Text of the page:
British Airways Tests the Lower Bounds of a Full Service Carrier

Ever since full service carriers began to cut what’s included in the base fare, people have wondered just what the breaking point might be. Or to put it another way, how low can they go? Some airlines are cautious, but British Airways seems to be more willing than most to push the envelope, provoking a fair bit of public anger. Recent cuts have only increased the noise, but will that anger actually hurt the business? BA seems determined to find out.

How low can British Airways go?

Most moves by full service carriers have been accepted, albeit begrudgingly. But a few have apparently crossed a line. For example:

  • When US Airways began charging for water and soda, there was a revolt. It quickly reversed course. ( out of LAX, and that failed as well.)
  • United decided to remove free meals on flights from Washington/Dulles to Europe and start selling buy-on-board instead. That didn’t make it very far at all.

What’s interesting is that there seems to be an imaginary line drawn in the heads of many executives. For example, the full service carriers have been reluctant to try charging for carry-on bags. I’d say that would probably fail, but then again, I thought the same thing when they started charging for the first checked bag. Some execs think they know the boundaries. But at British Airways, they want to keep pushing.

The most remarkable and obnoxious move to me has been BA’s decision to actually charge for seat assignments… in business class. (Of course, coach and premium economy charge as well.) That’s a long-standing practice that hasn’t been reversed, and I’m amazed. But now BA is getting even more aggressive.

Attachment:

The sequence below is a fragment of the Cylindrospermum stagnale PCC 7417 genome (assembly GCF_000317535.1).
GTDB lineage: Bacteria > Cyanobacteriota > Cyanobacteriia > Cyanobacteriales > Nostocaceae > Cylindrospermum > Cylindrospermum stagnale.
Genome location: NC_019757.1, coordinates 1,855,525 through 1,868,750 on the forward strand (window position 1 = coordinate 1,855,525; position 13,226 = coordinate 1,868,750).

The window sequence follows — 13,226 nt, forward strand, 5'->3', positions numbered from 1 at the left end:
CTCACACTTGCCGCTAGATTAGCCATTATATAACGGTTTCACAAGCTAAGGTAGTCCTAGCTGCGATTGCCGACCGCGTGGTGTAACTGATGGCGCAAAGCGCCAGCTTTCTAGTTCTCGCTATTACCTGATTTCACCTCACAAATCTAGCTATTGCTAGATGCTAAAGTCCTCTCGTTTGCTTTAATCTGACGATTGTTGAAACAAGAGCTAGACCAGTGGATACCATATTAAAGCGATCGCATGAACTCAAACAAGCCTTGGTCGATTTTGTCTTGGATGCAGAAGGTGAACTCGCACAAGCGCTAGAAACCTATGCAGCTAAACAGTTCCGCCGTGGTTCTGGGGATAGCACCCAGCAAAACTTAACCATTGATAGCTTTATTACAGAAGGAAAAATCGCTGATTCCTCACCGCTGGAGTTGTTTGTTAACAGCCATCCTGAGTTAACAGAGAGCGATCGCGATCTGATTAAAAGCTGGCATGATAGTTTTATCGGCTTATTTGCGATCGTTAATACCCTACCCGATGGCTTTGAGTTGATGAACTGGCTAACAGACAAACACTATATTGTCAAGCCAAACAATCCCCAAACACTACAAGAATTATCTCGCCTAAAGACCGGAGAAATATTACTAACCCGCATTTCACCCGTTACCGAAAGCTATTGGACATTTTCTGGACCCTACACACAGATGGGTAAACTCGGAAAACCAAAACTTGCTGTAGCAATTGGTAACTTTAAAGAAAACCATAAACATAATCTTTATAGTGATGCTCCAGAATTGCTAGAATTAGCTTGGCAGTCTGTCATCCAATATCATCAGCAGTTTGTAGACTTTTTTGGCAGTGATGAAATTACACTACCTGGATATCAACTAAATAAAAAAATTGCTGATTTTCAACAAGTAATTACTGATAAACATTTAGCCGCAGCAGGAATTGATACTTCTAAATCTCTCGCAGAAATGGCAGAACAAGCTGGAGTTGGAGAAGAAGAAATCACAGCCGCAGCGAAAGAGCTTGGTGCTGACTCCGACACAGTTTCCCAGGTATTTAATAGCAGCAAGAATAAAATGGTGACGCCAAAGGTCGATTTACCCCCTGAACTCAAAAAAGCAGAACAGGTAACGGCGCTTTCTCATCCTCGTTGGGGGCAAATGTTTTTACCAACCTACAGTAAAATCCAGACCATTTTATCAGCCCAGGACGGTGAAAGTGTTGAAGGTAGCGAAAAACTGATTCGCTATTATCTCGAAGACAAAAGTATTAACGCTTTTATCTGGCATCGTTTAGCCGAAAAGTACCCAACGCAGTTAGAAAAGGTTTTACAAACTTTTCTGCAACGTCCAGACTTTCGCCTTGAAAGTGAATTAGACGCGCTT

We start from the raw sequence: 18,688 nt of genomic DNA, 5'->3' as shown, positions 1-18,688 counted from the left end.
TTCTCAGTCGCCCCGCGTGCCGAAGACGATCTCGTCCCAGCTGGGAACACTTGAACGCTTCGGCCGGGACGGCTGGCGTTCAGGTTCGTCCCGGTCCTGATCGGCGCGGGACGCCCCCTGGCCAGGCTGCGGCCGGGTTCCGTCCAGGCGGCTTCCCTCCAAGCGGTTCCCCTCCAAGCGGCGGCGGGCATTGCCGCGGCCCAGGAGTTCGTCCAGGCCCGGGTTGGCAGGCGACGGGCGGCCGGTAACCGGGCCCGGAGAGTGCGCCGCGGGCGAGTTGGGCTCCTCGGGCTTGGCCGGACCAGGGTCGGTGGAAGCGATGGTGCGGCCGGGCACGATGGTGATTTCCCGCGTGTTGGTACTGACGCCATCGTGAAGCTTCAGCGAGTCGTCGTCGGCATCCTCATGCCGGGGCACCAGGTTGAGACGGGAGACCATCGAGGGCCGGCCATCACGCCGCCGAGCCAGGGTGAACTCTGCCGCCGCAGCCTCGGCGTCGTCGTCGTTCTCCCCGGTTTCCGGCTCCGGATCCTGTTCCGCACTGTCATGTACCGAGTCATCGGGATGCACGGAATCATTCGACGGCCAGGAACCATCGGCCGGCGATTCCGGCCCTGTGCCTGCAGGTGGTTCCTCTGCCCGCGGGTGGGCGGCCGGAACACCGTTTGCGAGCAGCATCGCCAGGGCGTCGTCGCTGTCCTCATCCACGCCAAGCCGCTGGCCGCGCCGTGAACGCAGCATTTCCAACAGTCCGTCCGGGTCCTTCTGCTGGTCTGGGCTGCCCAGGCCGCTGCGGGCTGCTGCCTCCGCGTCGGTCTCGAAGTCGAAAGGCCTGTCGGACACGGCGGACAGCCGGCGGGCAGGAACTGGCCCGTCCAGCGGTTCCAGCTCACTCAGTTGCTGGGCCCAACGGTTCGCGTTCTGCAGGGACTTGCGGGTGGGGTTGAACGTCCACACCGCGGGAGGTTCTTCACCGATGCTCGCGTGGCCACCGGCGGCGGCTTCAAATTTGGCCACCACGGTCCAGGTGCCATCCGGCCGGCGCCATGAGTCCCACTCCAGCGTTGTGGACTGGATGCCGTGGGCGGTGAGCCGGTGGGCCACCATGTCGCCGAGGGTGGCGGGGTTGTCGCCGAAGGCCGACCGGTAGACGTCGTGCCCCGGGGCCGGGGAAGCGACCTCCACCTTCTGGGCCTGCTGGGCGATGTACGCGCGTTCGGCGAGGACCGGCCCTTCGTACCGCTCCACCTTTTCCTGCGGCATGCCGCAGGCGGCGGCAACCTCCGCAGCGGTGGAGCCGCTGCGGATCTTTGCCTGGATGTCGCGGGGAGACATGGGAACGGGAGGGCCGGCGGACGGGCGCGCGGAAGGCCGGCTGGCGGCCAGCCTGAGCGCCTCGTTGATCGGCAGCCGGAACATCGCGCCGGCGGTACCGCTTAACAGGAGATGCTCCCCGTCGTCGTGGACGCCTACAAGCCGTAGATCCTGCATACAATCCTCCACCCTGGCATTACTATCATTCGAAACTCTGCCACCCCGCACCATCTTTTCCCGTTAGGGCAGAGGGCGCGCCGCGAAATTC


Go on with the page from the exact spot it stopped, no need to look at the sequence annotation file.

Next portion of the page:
On long-haul flights of less than 8.5 hours in coach and 7 hours in premium economy, British Airways will stop serving two meals. It’ll just be the one meal at the beginning and then snacks the rest of the way. That might not sound all that bad, but it hurts people like me. Especially when I fly east, I really have no interest in the first meal since I’m trying to adjust to European time. It’s that morning breakfast (mmmm… British bacon sandwich) that helps me to reset my clock. I can still get that from LA, but anywhere on the East Coast? Forget it.

Beyond that, BA continues to cut around the edges. Now, as Gulliver found out , the list of cuts keeps growing.

  • Blankets are now only by request on day flights in First Class.
  • Club World will have fewer fresh snacks and more that are shelf-stable.
  • The arrivals lounge for premium customers will now no longer be offered to arrivals after noon. [Update: BA tells me this hasn’t changed]
  • Bottles of water have been replaced by cuplets in coach.

These are just some of the things being tweaked around the edges. But how much is too much?

Certainly British Airways has more leeway than others. While its name may be British Airways, nearly its entire operation is centered around London. And BA’s hub, also London’s most desirable airport, Heathrow, is full. So BA can get away with cutting more than others simply because competition can’t get in there. Oh sure, there’s room at the other London airports, but most efforts to fly long-haul from them have failed. BA has it good.

On the other hand, Norwegian is expanding at Gatwick a lot. It’s not clear that this operation is sustainable, but the more that BA cuts, the more it helps Norwegian. Of course, people connecting on BA through London have more choices as well. And at some point, they may start choosing other options. (Then again, if the connecting situation at Heathrow isn’t enough to deter them already….)

Personally, I’m excited to see BA doing this. That sounds insane, but now we’ll see if there really is a lower limit to what full service carriers can get away with. BA may previously have been a top tier carrier, but I’d say its current offerings put it more squarely in the middle of the pack. Maybe that’s where BA thinks the future is. If the changes don’t hurt BA, then it might be right. But at some point, it’ll cut too much. That’s when we learn the breaking point.

Let’s see how low things can go.

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